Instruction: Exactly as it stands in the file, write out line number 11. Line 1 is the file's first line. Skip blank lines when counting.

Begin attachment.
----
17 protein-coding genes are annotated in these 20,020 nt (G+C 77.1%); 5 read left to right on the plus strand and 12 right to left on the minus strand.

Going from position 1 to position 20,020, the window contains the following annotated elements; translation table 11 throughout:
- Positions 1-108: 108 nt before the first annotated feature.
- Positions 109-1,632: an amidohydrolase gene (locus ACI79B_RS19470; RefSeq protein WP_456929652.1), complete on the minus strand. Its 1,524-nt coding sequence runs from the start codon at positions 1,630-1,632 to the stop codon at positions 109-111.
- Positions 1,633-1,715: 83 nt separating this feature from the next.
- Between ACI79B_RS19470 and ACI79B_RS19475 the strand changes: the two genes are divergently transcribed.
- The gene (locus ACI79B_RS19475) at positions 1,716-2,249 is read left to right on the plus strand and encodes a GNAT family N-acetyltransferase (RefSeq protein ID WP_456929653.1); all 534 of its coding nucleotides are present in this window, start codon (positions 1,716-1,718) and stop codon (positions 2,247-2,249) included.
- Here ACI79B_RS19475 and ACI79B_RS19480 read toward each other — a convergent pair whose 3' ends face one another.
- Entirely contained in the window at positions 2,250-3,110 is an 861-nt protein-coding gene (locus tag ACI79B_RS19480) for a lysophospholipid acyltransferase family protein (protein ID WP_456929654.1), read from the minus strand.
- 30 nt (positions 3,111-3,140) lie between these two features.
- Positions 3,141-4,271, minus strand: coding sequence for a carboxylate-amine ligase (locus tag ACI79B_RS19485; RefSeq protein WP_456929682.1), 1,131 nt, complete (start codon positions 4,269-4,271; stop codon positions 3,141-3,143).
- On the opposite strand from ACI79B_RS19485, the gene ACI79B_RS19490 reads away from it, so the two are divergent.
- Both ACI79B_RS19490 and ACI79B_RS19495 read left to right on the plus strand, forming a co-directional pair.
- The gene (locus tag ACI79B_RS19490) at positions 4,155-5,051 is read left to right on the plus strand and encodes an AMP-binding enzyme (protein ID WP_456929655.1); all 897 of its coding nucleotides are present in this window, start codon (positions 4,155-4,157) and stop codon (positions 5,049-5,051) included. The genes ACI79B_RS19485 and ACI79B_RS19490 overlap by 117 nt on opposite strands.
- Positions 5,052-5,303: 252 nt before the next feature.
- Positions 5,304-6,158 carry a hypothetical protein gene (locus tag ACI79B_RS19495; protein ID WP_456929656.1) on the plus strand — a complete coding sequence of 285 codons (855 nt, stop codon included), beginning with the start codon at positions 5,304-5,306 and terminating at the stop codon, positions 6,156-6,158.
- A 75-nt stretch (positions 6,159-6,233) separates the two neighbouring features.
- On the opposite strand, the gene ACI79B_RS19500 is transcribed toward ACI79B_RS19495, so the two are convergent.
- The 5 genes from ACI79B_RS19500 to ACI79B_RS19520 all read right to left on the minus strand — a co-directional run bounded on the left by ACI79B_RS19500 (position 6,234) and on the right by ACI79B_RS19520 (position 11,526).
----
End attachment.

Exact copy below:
- Positions 3,141-4,271, minus strand: coding sequence for a carboxylate-amine ligase (locus tag ACI79B_RS19485; RefSeq protein WP_456929682.1), 1,131 nt, complete (start codon positions 4,269-4,271; stop codon positions 3,141-3,143).